Oh and I brought my digital thermometer downstairs, which I keep upstairs - mostly so during the summer I can see if the a / c is still working lol. Anyway, the airport temp ( my weather bookmark ) was saying - say 89 percent humidity (RH), and my digital said 27 percent in the kitchen. So there's that.
Yeah, with a/c you have a nice, dry interior of the house. In SF, pretty much none of the older houses have central heat/air systems, so my indoor RH is at least what it is outdoors, sometimes slightly higher. I was celebrating yesterday, the RH was in the low 50s so I could dry my Irish Flake with only the help of a light breeze (instead of a warm appliance.)
 

soutso

Well-known member
#6
Other than RH, another thing you must consider when discussing or thinking about water and tobacco is ..... temperature.

You mention a rainy day with 80-90RH wetting your tobacco, well you probably will, but not if its 95F (this is just a guess)

To keep it simple, tobacco is more likely to dry in warmer temps and get wetter in cooler temps. I have a good example that illustrates this that occurred in the last week. I received a tin of Solani Silver Flake (my God this stuff is glorious, get it). It was a 100g tin, it came wrapped in clear plastic which is obviously inside the tin. We have had a very hot summer here in Sydney and I received it on a day when temps were in excess of 95F. (and I assume a lot more in the delivery drivers van) The package itself was literally warm to touch.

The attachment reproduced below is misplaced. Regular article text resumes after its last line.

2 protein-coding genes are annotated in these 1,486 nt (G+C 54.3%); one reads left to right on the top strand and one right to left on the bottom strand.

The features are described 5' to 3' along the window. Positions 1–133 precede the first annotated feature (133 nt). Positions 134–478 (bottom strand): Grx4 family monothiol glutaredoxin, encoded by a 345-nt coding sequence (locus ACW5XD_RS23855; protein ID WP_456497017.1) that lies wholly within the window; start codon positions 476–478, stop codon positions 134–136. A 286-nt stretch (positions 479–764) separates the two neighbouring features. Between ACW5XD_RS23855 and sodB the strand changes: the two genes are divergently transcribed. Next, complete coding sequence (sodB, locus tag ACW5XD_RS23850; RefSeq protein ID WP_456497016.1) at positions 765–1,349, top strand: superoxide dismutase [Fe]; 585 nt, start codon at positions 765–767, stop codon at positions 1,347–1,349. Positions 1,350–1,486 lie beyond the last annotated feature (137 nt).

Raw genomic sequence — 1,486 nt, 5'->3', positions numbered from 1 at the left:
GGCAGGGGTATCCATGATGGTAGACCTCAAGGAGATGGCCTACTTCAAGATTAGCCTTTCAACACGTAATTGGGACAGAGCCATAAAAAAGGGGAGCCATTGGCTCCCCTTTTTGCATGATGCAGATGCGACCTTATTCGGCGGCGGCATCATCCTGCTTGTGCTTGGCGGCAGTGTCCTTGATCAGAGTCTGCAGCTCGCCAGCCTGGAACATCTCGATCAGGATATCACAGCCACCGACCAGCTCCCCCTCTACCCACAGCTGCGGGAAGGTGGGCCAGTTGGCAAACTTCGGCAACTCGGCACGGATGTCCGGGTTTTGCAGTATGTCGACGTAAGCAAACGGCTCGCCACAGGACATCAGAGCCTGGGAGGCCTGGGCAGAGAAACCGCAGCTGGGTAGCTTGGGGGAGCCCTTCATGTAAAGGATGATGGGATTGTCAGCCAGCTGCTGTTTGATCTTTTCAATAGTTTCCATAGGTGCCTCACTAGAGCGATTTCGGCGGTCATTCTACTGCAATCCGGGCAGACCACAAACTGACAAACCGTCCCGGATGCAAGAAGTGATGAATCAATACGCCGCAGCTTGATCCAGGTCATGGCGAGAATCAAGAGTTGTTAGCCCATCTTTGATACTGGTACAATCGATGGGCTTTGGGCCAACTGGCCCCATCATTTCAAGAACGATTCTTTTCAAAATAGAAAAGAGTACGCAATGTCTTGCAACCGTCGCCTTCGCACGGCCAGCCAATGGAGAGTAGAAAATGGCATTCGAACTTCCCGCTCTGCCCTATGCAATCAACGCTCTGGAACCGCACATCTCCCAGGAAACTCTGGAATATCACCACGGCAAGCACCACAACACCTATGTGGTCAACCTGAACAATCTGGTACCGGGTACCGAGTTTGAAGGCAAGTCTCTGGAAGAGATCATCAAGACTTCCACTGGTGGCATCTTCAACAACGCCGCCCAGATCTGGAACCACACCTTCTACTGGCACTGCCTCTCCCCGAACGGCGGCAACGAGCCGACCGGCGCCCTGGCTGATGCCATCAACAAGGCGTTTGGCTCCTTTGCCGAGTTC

After unwrapping the package, I opened the tin and there were tiny beads of water in the plastic folds that had the tobacco in it. I placed it on my dining table in a cool air conditioned room and after checking it a few hours later, I noticed that the water had disappeared. Tobacco is a hygroscopic material, ie like a sponge. The water in the air is attracted to it. When temperatures increases, the water escapes from the tobacco and when temperature decreases the water in the air absorbs into the tobacco.

Test what I say with a sponge, you'll see what I'm saying. Cheers.
 

5star

PSF transfer
Patron
#7